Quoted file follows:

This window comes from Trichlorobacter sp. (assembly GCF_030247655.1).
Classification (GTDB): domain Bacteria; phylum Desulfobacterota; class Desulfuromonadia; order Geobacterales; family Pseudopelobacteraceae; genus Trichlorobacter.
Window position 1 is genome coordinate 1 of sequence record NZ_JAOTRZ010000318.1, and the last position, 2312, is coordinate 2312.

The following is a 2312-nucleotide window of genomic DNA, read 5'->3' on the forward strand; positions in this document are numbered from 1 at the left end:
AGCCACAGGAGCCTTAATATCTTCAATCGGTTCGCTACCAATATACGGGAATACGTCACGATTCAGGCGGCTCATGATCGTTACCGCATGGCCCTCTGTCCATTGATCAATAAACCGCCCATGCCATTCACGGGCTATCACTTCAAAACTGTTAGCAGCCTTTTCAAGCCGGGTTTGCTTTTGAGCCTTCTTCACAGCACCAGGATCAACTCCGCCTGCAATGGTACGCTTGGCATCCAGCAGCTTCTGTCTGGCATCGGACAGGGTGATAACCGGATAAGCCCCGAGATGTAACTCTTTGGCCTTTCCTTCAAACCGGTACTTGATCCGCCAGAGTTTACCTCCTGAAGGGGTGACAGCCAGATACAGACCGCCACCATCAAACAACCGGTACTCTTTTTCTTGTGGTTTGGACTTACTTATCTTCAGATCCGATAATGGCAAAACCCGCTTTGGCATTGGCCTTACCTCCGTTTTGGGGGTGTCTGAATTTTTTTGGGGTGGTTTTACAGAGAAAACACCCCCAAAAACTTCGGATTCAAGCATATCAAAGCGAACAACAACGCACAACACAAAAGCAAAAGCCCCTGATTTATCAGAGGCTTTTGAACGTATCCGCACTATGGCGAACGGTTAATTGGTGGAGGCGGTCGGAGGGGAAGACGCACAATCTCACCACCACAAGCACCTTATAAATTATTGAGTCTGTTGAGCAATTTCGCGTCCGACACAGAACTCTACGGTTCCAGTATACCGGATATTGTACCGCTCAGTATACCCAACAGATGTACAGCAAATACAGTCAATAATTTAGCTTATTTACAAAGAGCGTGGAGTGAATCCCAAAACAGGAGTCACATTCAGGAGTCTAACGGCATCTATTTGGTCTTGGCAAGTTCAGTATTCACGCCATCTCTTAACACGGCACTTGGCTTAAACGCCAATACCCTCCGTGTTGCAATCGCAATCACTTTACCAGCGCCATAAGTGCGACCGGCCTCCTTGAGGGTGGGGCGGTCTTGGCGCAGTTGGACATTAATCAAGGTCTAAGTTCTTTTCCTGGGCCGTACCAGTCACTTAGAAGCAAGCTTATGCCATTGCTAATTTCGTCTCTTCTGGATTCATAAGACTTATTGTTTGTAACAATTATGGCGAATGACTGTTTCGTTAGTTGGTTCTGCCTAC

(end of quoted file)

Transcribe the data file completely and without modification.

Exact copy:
This window comes from Trichlorobacter sp. (assembly GCF_030247655.1).
Classification (GTDB): domain Bacteria; phylum Desulfobacterota; class Desulfuromonadia; order Geobacterales; family Pseudopelobacteraceae; genus Trichlorobacter.
Window position 1 is genome coordinate 1 of sequence record NZ_JAOTRZ010000318.1, and the last position, 2312, is coordinate 2312.

The following is a 2312-nucleotide window of genomic DNA, read 5'->3' on the forward strand; positions in this document are numbered from 1 at the left end:
AGCCACAGGAGCCTTAATATCTTCAATCGGTTCGCTACCAATATACGGGAATACGTCACGATTCAGGCGGCTCATGATCGTTACCGCATGGCCCTCTGTCCATTGATCAATAAACCGCCCATGCCATTCACGGGCTATCACTTCAAAACTGTTAGCAGCCTTTTCAAGCCGGGTTTGCTTTTGAGCCTTCTTCACAGCACCAGGATCAACTCCGCCTGCAATGGTACGCTTGGCATCCAGCAGCTTCTGTCTGGCATCGGACAGGGTGATAACCGGATAAGCCCCGAGATGTAACTCTTTGGCCTTTCCTTCAAACCGGTACTTGATCCGCCAGAGTTTACCTCCTGAAGGGGTGACAGCCAGATACAGACCGCCACCATCAAACAACCGGTACTCTTTTTCTTGTGGTTTGGACTTACTTATCTTCAGATCCGATAATGGCAAAACCCGCTTTGGCATTGGCCTTACCTCCGTTTTGGGGGTGTCTGAATTTTTTTGGGGTGGTTTTACAGAGAAAACACCCCCAAAAACTTCGGATTCAAGCATATCAAAGCGAACAACAACGCACAACACAAAAGCAAAAGCCCCTGATTTATCAGAGGCTTTTGAACGTATCCGCACTATGGCGAACGGTTAATTGGTGGAGGCGGTCGGAGGGGAAGACGCACAATCTCACCACCACAAGCACCTTATAAATTATTGAGTCTGTTGAGCAATTTCGCGTCCGACACAGAACTCTACGGTTCCAGTATACCGGATATTGTACCGCTCAGTATACCCAACAGATGTACAGCAAATACAGTCAATAATTTAGCTTATTTACAAAGAGCGTGGAGTGAATCCCAAAACAGGAGTCACATTCAGGAGTCTAACGGCATCTATTTGGTCTTGGCAAGTTCAGTATTCACGCCATCTCTTAACACGGCACTTGGCTTAAACGCCAATACCCTCCGTGTTGCAATCGCAATCACTTTACCAGCGCCATAAGTGCGACCGGCCTCCTTGAGGGTGGGGCGGTCTTGGCGCAGTTGGACATTAATCAAGGTCTAAGTTCTTTTCCTGGGCCGTACCAGTCACTTAGAAGCAAGCTTATGCCATTGCTAATTTCGTCTCTTCTGGATTCATAAGACTTATTGTTTGTAACAATTATGGCGAATGACTGTTTCGTTAGTTGGTTCTGCCTAC